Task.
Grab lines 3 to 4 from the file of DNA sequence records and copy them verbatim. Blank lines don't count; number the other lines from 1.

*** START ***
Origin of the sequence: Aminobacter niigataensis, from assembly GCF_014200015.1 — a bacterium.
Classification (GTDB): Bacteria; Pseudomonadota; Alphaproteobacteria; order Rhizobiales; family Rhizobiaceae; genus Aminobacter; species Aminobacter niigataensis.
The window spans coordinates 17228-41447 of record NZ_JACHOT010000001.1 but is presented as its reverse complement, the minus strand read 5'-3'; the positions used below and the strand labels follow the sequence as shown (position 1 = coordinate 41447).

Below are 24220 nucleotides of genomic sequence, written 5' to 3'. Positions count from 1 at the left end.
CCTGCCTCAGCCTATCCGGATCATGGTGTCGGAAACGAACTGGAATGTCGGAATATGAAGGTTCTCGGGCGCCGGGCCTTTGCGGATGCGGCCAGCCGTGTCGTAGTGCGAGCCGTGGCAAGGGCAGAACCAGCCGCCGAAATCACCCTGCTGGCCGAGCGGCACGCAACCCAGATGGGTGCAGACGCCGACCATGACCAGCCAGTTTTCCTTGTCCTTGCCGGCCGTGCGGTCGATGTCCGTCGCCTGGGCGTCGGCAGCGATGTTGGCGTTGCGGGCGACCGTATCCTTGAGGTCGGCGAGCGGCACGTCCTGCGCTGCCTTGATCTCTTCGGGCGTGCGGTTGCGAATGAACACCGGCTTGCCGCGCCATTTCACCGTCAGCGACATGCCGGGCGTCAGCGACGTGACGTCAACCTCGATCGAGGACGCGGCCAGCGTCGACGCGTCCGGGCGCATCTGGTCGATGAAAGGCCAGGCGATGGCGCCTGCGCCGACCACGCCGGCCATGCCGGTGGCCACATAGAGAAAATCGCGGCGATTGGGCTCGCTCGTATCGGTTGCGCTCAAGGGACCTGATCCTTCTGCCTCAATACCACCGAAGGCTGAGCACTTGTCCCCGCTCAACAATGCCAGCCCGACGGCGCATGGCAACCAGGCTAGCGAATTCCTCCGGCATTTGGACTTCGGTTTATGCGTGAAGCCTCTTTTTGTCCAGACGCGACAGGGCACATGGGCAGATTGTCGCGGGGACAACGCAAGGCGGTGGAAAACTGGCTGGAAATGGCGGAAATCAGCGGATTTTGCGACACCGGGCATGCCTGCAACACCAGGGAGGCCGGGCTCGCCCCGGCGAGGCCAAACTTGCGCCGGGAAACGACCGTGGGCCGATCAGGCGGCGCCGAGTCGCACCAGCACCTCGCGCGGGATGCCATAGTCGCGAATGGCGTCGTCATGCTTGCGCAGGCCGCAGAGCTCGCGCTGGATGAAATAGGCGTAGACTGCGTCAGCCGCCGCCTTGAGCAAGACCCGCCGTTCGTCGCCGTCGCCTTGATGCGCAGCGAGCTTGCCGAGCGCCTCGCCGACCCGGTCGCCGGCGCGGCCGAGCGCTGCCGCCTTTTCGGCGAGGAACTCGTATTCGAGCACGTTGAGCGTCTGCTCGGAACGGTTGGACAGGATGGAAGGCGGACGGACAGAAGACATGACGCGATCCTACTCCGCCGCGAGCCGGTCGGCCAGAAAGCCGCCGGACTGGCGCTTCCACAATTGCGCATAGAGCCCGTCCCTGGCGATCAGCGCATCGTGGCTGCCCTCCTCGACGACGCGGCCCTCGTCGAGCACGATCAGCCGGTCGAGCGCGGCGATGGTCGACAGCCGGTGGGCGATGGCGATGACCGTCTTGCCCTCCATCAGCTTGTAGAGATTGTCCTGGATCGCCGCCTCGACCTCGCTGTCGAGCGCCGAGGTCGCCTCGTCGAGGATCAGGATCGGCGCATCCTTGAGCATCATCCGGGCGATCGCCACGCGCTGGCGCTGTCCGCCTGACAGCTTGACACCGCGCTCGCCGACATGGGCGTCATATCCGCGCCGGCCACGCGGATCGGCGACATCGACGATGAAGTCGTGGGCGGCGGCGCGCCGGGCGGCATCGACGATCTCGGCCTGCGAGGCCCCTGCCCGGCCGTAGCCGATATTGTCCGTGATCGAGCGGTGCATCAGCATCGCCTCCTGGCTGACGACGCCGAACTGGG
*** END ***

The window spans coordinates 17228-41447 of record NZ_JACHOT010000001.1 but is presented as its reverse complement, the minus strand read 5'-3'; the positions used below and the strand labels follow the sequence as shown (position 1 = coordinate 41447).

Below are 24220 nucleotides of genomic sequence, written 5' to 3'. Positions count from 1 at the left end.